Faiz Shakir, Benjamin Armbruster, George Zornick, Zaid Jilani, Alex Seitz-Wald, and Tanya Somanader write the Progress Report for Think Progress: "Last week, Fox News kingpin Bill O'Reilly set off a firestorm on ABC's The View when he declared that " Muslims killed us on 9/11 " After apologizing on set, O'Reilly retreated to his safe zone at Fox News where he and his colleagues quickly defended O'Reilly's bigotry. On Monday, O'Reilly invited National Public Radio analyst and frequent Fox News contributor Juan Williams to counter his claim that "there is a Muslim problem in the world." Surprisingly, Williams told O'Reilly he was "right." Citing the "paralysis" of "political correctness," Williams admitted that when he "see[s] people who are in Muslim garb" on an airplane, "I get worried. I get nervous." Two days later, NPR fired him. Williams' statements and subsequent termination sparked wide-ranging reactions in the media over whether NPR's response was proportional or appropriate. Regardless of whether NPR should have fired Williams, it was certainly the outlet's right to do so. And given the firing of other media figures for controversial statements, NPR's decision advances the idea that there shouldn't be a double standard surrounding the treatment of Muslims by the media. As Salon's Glenn Greenwald Tweeted yesterday, "watch how many people who cheered when [previous media figures] were fired scream CENSORSHIP!! all day over Juan Williams." Within right-wing circles, that number was large. Upon word of Williams' dismissal, a myriad of conservative pundits and lawmakers immediately lambasted NPR, calling for boycotts and the governmental defunding of NPR. While Fox News made sure Williams walked away with a $2 million contract, O'Reilly is determined to suspend public funding for the outlet, declaring, "it's over for NPR. " Appearing on the O'Reilly Factor yesterday, Williams stood by his original comments. Williams' original comments could have opened a constructive dialogue about entrenched Islamophobia, if handled in a more professional manner. However, as the American Prospect's Adam Serwer notes, "it's clear from the context that Williams wasn't merely confessing his own personal fears, he was reassuring O'Reilly that he was right to see all Muslims as potential terrorists." And, in standing by such statements without any clarification, Williams fails to address what the Washington Post's Greg Sargent notes as the central issue: Williams' original "instinctual feeling" is 'irrational and ungrounded, and something folks need to battle against internally whenever it rears its ugly head.'"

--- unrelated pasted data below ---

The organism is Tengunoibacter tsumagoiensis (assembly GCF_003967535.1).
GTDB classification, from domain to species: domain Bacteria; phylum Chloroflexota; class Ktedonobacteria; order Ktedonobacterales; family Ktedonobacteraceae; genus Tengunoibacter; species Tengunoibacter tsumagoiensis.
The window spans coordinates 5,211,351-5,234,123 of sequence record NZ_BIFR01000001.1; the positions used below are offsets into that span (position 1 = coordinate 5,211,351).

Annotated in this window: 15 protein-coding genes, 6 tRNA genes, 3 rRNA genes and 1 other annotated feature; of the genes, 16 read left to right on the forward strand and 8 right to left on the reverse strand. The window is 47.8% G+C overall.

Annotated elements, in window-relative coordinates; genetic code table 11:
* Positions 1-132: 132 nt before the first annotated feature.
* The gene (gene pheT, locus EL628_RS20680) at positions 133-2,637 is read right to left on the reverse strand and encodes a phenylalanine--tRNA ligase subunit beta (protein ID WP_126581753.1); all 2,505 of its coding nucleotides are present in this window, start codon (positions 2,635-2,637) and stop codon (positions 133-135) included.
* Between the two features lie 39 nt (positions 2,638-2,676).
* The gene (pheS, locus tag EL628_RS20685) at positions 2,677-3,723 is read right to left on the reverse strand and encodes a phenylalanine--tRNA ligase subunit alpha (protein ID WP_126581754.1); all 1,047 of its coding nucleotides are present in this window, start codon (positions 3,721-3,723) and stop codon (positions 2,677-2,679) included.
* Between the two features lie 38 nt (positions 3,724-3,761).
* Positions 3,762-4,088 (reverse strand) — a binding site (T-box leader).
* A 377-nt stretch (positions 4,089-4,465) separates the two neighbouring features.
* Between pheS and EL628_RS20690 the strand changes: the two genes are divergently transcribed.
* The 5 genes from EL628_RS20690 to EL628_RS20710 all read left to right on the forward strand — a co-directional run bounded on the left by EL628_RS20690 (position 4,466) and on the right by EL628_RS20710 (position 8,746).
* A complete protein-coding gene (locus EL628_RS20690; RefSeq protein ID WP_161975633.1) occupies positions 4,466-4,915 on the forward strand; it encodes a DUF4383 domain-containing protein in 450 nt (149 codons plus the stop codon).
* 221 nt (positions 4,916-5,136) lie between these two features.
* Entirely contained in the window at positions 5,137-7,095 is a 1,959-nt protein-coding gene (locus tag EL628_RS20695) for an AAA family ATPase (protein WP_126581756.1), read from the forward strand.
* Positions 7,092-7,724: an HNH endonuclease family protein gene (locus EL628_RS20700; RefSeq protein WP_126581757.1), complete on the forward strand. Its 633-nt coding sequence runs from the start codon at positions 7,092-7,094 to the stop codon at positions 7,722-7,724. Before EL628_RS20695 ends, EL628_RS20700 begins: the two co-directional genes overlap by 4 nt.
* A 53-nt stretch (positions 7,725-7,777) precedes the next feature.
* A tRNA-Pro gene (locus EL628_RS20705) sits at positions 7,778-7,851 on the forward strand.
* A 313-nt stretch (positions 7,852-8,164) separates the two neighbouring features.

First Interview with NPR CEO Vivian Schiller on Juan Williams Firing
Rodney Ho writes for the Atlanta Journal-Constitution: "Call me lucky. I had a pre-scheduled interview this morning with NPR CEO Vivian Schiller this morning before her speech at the Atlanta Press Club Newsmakers luncheon at the 191 Club in downtown Atlanta. So lo and behold, the entire Juan Williams firing blew up the past 24 hours. I happen to be the first person to talk to her about it. She basically said he was on NPR as a news analyst and wasn’t supposed to express opinions, something he had done time and time again on Fox News. This was just the final straw. Commentators, in contrast, are specifically called that on NPR and are supposed to be opinionated."

Sarah Palin, Jim DeMint Take Aim at NPR Funding
Josh Silver writes for the Huffington Post: " The reactionaries of the far-right are clawing and scratching at their latest red meat: National Public Radio's decision to fire Juan Williams for comments he made about Muslims on Fox News Channel. It's hard to work up too much sympathy for Williams -- a once esteemed journalist who has repeatedly embarrassed himself in recent years as a soloist in Bill O'Reilly's amen chorus. He was warned multiple times by NPR about providing commentary on Fox News that violated his employment contract. And his reward for the noxious comments that cost him one job was a new $2 million contract from Fox, announced Thursday."

Press Freedom Index 2010: U.S. ranks No. 20, Eritrea worst
Melissa Bell reports for the Washington Post: "Reporters Without Borders, the journalism watchdog group, released its Press Freedom Index for 2010, tracking media freedom across 178 countries. The report measures the violations of press freedom in the world, taking into account murders, imprisonment, physical attacks and threats as well as censorship, confiscation, searches and harassment. The United States remained in the same position as it occupied last year: No. 20 on the list, behind most of the Northern European countries, New Zealand, Japan and Estonia."

Media, Stop Ambushing Female Candidates